Arrivederci, South Philly
"The kids are not as loyal to South Philly as they used to be," he says, looking a little sad. "We’ll see a change here. It’s already changing."
THE FIRST IMPEDIMENT to understanding South Philadelphia is the thought that it is neighborhood. It is actually the size of a small city; if it were to secede from Philadelphia today, it would rank in population between Knoxville, Tennessee (183,000) and Des Moines, Iowa (191,000).
As a small city, it is composed of neighborhoods and districts nearly as diverse as those found within the larger metropolis. There is a version of Chestnut Hill in graceful, leaf shaded Girard Estate, which once served as financier Stephen Girard’s summer plantation and where a single home recently sold for $135,000. It has midtown-type shopping from East Passyunk Avenue over to the five-and-dimes and street vendors on Broad Street. While Italians comprise the biggest single ethnic group, they make up less than half the total population, joined as they are by Irish, German and Eastern European settlers along the rivers, a large number of blacks, Puerto Ricans, a small colony of Portuguese, Middle Easterners (mainly Christians from Lebanon), remnants of a once-large Jewish settlement and a growing population of Southeast Asians. There are forsaken ghettos, newly gentrified enclaves of the non-South Philadelphia-born, and a vast working class and aspiring middle class. South Philadelphia is also more than a labyrinth of row houses with an outdoor market. There are ports, oil refineries, factories, a new enclosed mall, 330-acre F.D.R. Park with its lake, stone boathouse and golf course, 102 houses of various religions, 4 police districts, 55 schools, 5 public-housing projects and 23 funeral homes-most, for some reason, to be found along a 10 Block stretch of Broad Street.
The second impediment to understanding is the thought that South Philadelphia is a forever thing. From its start-from the city’s start-it has been a place where new Americans could land, get their bearings, learn the ropes and move from. It is testimony to the briefness of memory – -or the endurance of romantic notions-that so many people, those who live here as well as outsiders, speak of this place as a kind of legacy to be handed from one generation to the next. Of course, it is a legacy; children still grow up and settle down next door to parents, giving neighborhoods that protected, insular flavor. But it’s hardly a long tradition. Immigrants who came here moved from peasant villages on the other side of the world, a voyage toward economic betterment that makes job hunting in Houston look timid in comparison. Many of their children, perhaps most, clung to home and gave life to the legend. Their grandchildren, now in their 20s and 30s and 40s, do not cling quite so closely.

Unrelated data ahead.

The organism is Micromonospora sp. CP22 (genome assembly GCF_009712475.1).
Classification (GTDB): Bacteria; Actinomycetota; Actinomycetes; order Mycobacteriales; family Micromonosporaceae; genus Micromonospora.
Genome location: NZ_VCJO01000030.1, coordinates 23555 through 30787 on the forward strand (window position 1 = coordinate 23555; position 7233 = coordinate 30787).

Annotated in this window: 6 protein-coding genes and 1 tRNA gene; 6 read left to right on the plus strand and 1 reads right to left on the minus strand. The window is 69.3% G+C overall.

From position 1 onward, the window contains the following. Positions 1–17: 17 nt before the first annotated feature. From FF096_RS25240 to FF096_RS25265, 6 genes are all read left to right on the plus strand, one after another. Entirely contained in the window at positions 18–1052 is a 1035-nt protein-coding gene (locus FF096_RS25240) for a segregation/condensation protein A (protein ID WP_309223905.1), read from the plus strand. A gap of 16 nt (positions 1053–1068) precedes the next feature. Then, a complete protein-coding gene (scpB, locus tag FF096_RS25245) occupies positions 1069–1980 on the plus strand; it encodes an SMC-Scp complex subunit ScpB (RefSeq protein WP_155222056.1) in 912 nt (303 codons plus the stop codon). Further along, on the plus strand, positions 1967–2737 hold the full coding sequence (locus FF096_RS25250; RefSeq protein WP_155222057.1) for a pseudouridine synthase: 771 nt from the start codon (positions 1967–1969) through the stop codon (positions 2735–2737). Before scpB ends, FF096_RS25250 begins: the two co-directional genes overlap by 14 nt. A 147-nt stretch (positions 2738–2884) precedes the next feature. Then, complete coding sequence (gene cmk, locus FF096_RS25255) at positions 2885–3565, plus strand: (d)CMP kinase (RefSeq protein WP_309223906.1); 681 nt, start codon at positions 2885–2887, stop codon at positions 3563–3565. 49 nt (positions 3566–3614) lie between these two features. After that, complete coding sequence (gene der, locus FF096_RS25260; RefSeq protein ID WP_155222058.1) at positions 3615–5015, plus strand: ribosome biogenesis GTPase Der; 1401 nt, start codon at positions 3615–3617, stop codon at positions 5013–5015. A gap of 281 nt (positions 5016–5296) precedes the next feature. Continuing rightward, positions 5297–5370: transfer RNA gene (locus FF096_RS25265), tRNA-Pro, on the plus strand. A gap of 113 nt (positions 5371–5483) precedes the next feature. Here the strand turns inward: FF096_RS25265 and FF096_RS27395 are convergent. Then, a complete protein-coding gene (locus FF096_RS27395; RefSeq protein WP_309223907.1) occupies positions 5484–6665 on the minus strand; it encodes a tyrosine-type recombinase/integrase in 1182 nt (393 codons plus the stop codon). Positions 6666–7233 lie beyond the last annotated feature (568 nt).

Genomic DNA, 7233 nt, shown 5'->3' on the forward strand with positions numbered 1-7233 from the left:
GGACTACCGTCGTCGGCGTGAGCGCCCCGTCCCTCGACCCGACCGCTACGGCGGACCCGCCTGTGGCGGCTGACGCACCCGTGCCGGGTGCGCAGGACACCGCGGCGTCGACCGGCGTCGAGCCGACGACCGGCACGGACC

The tradition at its strongest, it turns out, was exactly one generation long.
No one knows what South Philadelphia will become, although the fact that it is changing is undeniable. The most recent census reports that the area had almost 44,000 fewer residents in 1980 than in 1970. A drop of nearly one-fifth, greater than the city-wide loss (13%) and second in severity only to lower North Philadelphia. The loss wasn’t confined to any single part, either; all but one of the 50 downtown census tracts experienced drops (even in Lou and Alison’s supposedly staunch neighborhood there was a 14% drop). During that same period, public-school enrollment fell by nearly 20%, and Catholic-school enrollment dropped by nearly twice as much. One hospital discontinued its maternity and pediatric services; at another, the birthrate fell by half.